It is a matter of much speculation – when time for speculation is available – why the Fog remains outside the City wall. Small patches of Fog manifest in the ruins from time to time, and on rare occasions these may drift close to inhabited districts, but the vast, roiling banks stay back, never approaching more than 100 paces from the ancient ramparts.
Some claim that the Fog is in some way repelled by intact structures. Others speak of powerful protective enchantments laid on the walls in ancient times. Some claim divine intervention, that the gods are still protecting the City as best they can. More cynical souls suggest the gods enjoy the people’s suffering and are holding back the Fog to prolong it as much as possible. All theories however must account for the Breach.
On the Day of Devastation a hundred foot or so long section of the City wall collapsed. Ever since, the Fog regularly crawls over the tumbled stones, penetrating into the City, then withdrawing on a seemingly random schedule of its own.
As if this is not bad enough the Fog often leaves monstrous creatures behind in its wake. These wander the ruins and inevitably find their way into inhabited districts, slaughtering souls and smashing buildings before they are brought down by the Guard or local militias.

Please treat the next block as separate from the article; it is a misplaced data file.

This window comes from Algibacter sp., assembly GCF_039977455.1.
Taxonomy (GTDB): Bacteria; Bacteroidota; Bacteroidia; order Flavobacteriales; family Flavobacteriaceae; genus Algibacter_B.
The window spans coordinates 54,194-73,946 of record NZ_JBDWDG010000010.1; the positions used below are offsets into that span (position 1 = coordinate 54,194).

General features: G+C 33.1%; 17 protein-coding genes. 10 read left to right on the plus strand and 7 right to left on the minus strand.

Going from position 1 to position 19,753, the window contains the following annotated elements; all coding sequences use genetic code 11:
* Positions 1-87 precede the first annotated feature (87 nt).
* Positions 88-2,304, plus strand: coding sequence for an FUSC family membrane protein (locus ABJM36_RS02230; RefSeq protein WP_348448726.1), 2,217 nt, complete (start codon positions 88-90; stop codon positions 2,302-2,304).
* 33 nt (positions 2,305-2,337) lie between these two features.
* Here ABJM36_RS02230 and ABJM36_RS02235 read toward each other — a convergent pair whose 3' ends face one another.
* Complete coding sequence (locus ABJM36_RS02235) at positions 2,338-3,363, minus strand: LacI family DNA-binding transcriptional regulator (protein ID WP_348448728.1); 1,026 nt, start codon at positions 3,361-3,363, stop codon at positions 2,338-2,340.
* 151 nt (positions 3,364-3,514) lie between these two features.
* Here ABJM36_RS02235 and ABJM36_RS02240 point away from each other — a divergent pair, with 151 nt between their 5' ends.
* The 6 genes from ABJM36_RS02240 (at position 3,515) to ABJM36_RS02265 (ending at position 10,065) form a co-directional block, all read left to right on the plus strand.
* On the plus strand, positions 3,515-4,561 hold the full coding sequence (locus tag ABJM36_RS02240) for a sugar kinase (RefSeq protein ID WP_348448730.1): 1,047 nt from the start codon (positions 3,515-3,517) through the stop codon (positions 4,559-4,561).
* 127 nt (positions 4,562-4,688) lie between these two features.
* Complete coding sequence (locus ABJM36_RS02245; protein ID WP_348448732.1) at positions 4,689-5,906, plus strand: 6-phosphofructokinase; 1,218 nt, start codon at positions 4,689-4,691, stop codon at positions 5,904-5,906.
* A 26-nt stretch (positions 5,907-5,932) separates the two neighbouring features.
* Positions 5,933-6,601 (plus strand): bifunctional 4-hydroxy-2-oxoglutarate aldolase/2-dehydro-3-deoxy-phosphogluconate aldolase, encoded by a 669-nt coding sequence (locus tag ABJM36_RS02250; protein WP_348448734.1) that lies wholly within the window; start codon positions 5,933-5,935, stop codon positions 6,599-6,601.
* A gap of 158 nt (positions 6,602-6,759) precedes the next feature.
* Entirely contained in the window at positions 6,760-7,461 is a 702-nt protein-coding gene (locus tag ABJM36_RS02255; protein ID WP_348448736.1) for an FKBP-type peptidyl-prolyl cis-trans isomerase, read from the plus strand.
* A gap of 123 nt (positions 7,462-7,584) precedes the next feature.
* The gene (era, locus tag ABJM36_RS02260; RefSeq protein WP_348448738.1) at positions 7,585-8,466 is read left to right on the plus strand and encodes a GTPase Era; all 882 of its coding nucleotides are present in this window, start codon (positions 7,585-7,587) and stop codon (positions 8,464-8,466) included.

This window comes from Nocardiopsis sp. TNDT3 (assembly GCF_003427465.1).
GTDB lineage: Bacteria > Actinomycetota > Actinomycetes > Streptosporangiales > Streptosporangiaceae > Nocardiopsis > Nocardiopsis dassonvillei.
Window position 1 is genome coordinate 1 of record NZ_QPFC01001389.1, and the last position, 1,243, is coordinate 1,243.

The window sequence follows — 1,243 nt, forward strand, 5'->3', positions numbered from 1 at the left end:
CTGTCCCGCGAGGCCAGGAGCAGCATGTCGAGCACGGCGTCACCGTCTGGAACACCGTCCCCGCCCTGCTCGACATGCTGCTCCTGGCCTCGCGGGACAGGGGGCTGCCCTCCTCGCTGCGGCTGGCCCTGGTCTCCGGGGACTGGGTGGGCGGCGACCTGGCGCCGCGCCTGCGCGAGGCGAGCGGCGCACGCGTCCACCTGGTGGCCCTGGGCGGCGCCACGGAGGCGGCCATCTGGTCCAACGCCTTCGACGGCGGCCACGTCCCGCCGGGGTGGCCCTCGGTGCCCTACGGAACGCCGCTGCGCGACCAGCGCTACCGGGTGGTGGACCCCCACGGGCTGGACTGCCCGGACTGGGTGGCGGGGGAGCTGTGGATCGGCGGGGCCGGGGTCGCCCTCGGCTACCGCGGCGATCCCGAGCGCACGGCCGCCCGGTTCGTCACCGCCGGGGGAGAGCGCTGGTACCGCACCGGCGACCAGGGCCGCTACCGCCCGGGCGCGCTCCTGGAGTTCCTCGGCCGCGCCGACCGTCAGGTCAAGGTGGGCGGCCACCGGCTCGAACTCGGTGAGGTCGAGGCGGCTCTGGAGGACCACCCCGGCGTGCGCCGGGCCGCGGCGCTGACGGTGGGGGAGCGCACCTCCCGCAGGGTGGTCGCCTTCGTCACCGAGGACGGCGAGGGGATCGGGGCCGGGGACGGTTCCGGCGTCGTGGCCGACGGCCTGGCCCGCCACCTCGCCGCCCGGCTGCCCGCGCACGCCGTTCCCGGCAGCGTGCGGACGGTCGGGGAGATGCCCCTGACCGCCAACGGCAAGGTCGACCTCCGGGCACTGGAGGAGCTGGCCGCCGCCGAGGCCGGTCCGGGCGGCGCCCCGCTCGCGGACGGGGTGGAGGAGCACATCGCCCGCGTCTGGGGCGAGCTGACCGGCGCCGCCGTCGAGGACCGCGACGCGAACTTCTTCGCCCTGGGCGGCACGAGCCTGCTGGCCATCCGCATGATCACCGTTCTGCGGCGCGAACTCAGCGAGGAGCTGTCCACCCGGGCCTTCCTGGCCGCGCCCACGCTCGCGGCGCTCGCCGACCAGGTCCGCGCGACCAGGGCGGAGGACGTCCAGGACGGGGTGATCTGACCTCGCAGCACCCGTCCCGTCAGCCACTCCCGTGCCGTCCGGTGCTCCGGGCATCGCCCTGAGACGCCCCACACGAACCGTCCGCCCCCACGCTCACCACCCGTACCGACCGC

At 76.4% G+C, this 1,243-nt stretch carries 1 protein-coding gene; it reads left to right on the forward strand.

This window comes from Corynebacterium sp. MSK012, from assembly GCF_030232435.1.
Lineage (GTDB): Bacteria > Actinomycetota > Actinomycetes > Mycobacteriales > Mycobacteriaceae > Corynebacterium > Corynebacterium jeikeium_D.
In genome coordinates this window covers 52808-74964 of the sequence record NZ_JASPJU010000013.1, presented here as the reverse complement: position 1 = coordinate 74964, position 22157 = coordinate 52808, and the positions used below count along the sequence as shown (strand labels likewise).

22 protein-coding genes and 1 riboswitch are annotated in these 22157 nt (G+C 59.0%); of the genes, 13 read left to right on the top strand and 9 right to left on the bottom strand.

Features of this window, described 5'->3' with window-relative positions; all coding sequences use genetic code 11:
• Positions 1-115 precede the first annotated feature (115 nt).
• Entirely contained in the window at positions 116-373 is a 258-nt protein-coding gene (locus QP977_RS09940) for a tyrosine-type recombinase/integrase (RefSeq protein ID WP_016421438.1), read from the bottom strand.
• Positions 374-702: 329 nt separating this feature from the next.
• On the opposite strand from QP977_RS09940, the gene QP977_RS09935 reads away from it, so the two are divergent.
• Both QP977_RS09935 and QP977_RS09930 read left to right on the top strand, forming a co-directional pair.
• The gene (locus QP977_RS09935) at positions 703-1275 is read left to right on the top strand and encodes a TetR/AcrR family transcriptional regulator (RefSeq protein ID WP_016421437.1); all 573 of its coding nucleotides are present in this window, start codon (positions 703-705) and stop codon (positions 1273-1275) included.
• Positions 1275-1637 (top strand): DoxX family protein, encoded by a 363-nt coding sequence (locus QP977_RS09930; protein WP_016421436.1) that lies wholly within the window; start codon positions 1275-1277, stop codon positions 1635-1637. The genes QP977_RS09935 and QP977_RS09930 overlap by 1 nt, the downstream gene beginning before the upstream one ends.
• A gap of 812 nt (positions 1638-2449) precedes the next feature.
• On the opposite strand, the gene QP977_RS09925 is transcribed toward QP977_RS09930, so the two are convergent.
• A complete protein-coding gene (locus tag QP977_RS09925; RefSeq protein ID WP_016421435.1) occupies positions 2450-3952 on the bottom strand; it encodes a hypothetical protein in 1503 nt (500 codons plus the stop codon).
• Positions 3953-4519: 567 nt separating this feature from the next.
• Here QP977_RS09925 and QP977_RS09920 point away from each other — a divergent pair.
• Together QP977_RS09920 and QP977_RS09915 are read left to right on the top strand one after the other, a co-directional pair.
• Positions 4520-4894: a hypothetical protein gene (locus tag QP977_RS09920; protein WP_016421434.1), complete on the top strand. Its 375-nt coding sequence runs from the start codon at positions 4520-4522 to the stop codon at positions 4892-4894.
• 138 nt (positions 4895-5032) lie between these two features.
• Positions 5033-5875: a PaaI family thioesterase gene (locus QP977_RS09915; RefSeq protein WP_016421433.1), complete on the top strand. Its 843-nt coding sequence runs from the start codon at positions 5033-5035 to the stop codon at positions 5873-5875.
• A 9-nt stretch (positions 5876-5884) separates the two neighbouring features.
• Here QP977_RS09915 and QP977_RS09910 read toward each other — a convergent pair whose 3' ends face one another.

A garrison of Guard is maintained in the closest wall bastion to the Breach, charged with intercepting any monstrosities that emerge from the Fog. Far from inhabited districts the Breach Bastion is an unpopular post and the Guard sent there are generally on disciplinary charges – which given the lax standards in what remains of the Guard should be enough to give anyone intending to rely on their protection pause. The rare inspections generally find them to be either absent, or paralytically drunk, the punishment for which is inevitably an extension of their stay at the Bastion.
Occasional attempts have been made to rebuild the wall. These have come to nothing, mostly due to the Breach’s distance from the rest of the City and the apathetic attitude of the Bastion Guards. Claims that repairs ‘anger’ the Fog and bring bad luck to those taking part can probably be discounted, nonetheless few souls seem willing to undertake another attempt.
The Plaza of the Just
The square outside the main gate of the Citadel has been known for centuries as the Plaza of the Just. The name is now considered ironic as this is where the Guard carry out amputations and executions by hanging.
A small community of beggars live in and around the plaza, retreating to the vaults beneath as night falls. They make what passes for a living pestering and pick-pocketing the small crowds that assemble for executions, and usually spend whatever they glean on alcohol.
Check back soon for more districts of the Broken City!